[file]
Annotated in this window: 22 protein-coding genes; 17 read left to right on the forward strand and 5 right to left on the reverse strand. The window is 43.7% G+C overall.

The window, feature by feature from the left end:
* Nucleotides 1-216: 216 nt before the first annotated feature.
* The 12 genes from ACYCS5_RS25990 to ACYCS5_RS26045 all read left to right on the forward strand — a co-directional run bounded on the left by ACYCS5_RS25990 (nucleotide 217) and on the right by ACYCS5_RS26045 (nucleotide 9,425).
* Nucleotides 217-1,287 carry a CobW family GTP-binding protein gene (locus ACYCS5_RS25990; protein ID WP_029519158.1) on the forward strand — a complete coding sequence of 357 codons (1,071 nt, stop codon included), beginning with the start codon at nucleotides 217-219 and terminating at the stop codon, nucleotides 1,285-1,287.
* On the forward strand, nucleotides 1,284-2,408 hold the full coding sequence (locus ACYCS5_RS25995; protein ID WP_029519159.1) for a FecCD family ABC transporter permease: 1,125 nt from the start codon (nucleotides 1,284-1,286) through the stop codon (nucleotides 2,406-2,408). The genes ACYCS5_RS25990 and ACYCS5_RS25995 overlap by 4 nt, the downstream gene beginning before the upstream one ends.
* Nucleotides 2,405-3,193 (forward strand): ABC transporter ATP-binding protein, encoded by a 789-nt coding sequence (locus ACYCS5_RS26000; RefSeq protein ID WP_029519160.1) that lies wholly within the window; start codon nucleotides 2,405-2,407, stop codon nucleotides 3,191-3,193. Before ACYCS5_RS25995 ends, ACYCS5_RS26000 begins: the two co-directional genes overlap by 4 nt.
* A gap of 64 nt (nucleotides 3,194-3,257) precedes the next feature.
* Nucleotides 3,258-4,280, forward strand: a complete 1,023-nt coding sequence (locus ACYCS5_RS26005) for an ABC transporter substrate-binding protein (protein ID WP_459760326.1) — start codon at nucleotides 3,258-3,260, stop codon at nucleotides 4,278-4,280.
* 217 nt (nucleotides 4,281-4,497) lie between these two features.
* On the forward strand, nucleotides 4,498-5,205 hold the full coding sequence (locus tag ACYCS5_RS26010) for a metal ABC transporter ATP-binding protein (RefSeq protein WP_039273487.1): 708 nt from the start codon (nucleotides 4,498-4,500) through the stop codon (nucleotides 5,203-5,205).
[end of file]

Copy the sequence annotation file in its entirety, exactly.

Annotated in this window: 22 protein-coding genes; 17 read left to right on the forward strand and 5 right to left on the reverse strand. The window is 43.7% G+C overall.

The window, feature by feature from the left end:
* Nucleotides 1-216: 216 nt before the first annotated feature.
* The 12 genes from ACYCS5_RS25990 to ACYCS5_RS26045 all read left to right on the forward strand — a co-directional run bounded on the left by ACYCS5_RS25990 (nucleotide 217) and on the right by ACYCS5_RS26045 (nucleotide 9,425).
* Nucleotides 217-1,287 carry a CobW family GTP-binding protein gene (locus ACYCS5_RS25990; protein ID WP_029519158.1) on the forward strand — a complete coding sequence of 357 codons (1,071 nt, stop codon included), beginning with the start codon at nucleotides 217-219 and terminating at the stop codon, nucleotides 1,285-1,287.
* On the forward strand, nucleotides 1,284-2,408 hold the full coding sequence (locus ACYCS5_RS25995; protein ID WP_029519159.1) for a FecCD family ABC transporter permease: 1,125 nt from the start codon (nucleotides 1,284-1,286) through the stop codon (nucleotides 2,406-2,408). The genes ACYCS5_RS25990 and ACYCS5_RS25995 overlap by 4 nt, the downstream gene beginning before the upstream one ends.
* Nucleotides 2,405-3,193 (forward strand): ABC transporter ATP-binding protein, encoded by a 789-nt coding sequence (locus ACYCS5_RS26000; RefSeq protein ID WP_029519160.1) that lies wholly within the window; start codon nucleotides 2,405-2,407, stop codon nucleotides 3,191-3,193. Before ACYCS5_RS25995 ends, ACYCS5_RS26000 begins: the two co-directional genes overlap by 4 nt.
* A gap of 64 nt (nucleotides 3,194-3,257) precedes the next feature.
* Nucleotides 3,258-4,280, forward strand: a complete 1,023-nt coding sequence (locus ACYCS5_RS26005) for an ABC transporter substrate-binding protein (protein ID WP_459760326.1) — start codon at nucleotides 3,258-3,260, stop codon at nucleotides 4,278-4,280.
* 217 nt (nucleotides 4,281-4,497) lie between these two features.
* On the forward strand, nucleotides 4,498-5,205 hold the full coding sequence (locus tag ACYCS5_RS26010) for a metal ABC transporter ATP-binding protein (RefSeq protein WP_039273487.1): 708 nt from the start codon (nucleotides 4,498-4,500) through the stop codon (nucleotides 5,203-5,205).